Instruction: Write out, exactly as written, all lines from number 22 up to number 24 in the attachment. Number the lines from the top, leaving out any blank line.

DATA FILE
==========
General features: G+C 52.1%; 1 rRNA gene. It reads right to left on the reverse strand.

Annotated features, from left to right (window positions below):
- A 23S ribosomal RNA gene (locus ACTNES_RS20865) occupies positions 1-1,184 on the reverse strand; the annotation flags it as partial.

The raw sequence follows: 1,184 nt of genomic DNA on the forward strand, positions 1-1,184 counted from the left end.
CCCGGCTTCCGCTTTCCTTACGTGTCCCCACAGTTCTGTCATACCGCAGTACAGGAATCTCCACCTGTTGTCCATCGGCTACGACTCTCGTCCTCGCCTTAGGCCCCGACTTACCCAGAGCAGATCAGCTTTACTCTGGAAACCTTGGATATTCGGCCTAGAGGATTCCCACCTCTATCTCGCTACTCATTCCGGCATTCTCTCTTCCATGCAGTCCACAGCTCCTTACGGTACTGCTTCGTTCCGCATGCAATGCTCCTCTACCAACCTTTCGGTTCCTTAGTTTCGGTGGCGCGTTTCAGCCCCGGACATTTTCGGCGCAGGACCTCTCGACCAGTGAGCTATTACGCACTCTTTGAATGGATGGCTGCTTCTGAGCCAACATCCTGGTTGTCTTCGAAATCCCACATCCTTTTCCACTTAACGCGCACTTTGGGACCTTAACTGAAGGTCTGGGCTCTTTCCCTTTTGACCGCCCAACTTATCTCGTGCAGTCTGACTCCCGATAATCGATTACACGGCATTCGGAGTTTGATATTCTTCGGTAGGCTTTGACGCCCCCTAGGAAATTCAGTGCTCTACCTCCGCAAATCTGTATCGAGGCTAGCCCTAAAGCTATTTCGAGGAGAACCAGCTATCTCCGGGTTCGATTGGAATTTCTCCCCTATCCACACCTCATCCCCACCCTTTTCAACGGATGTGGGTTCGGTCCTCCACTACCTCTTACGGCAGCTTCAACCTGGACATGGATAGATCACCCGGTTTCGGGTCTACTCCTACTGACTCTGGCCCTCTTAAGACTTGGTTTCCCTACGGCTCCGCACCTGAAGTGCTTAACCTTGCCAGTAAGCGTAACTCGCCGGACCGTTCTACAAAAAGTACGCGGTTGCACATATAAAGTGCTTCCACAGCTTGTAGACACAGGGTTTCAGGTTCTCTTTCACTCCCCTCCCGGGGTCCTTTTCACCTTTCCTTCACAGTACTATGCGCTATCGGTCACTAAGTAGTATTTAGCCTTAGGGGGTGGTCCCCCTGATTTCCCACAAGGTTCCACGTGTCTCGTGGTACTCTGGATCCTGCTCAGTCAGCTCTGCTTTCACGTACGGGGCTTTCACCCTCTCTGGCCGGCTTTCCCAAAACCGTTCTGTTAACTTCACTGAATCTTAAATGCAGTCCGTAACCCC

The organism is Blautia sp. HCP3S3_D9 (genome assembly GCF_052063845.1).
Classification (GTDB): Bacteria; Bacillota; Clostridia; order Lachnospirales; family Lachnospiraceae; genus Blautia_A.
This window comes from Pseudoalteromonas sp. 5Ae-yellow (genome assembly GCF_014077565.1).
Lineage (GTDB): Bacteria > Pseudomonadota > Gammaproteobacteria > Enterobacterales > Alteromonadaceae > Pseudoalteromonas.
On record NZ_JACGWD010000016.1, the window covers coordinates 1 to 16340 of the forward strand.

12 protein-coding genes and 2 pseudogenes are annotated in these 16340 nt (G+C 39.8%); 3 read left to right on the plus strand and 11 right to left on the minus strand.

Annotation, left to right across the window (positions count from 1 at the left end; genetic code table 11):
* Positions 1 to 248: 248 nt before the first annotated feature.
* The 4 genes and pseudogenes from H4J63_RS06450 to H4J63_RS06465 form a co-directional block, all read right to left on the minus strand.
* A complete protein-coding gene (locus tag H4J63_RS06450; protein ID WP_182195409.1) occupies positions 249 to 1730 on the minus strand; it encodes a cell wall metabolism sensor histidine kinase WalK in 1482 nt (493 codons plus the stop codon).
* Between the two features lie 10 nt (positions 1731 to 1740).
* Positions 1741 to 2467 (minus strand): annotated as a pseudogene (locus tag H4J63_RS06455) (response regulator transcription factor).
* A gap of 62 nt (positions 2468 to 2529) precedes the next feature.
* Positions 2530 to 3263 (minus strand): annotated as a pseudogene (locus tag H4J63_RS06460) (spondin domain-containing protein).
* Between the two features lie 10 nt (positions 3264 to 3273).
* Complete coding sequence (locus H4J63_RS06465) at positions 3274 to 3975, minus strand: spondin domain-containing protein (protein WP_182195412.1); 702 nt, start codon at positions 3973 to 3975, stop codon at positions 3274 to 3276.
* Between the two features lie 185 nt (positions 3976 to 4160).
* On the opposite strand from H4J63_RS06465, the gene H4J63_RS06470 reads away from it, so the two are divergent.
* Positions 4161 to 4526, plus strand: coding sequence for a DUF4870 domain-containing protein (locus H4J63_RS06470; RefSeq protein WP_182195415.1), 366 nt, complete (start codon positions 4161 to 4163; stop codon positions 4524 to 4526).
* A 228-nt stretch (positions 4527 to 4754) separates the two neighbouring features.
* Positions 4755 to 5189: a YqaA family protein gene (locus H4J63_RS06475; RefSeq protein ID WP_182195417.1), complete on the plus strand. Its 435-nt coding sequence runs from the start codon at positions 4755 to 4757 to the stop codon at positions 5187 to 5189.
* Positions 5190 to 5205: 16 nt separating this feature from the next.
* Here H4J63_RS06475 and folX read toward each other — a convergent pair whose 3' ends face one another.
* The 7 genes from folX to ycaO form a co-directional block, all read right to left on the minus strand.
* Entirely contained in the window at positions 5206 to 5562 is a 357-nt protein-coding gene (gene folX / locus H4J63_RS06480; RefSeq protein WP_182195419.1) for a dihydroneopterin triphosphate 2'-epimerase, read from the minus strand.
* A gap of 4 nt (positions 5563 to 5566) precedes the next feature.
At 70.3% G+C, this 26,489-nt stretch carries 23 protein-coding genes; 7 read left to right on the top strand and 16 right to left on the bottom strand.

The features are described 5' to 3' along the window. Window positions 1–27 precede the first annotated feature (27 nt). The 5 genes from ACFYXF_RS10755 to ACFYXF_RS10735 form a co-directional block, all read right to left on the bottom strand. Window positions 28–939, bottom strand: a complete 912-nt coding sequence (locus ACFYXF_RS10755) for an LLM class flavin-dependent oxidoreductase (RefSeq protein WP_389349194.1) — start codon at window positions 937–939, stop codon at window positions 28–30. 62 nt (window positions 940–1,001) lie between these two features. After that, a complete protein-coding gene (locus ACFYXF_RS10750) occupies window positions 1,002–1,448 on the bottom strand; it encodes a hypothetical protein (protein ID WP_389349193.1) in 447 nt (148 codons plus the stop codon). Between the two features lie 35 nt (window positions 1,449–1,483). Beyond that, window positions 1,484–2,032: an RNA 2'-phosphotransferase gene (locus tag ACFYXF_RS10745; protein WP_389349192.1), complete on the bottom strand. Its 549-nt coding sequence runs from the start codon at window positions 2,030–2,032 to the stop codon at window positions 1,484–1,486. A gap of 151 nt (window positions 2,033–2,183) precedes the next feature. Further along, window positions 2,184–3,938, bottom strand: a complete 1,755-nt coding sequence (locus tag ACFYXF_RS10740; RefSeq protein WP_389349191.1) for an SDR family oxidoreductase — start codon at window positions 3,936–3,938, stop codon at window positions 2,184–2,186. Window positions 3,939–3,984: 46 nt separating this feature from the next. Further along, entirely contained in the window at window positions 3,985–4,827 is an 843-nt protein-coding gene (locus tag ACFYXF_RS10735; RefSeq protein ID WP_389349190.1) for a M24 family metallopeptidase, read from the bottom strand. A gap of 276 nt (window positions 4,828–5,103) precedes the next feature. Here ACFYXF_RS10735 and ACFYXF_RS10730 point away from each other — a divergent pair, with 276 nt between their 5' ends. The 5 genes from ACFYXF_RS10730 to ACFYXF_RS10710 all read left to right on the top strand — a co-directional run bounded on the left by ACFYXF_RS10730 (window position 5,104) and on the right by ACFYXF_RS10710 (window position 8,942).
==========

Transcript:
* Between the two features lie 185 nt (positions 3976 to 4160).
* On the opposite strand from H4J63_RS06465, the gene H4J63_RS06470 reads away from it, so the two are divergent.
* Positions 4161 to 4526, plus strand: coding sequence for a DUF4870 domain-containing protein (locus H4J63_RS06470; RefSeq protein WP_182195415.1), 366 nt, complete (start codon positions 4161 to 4163; stop codon positions 4524 to 4526).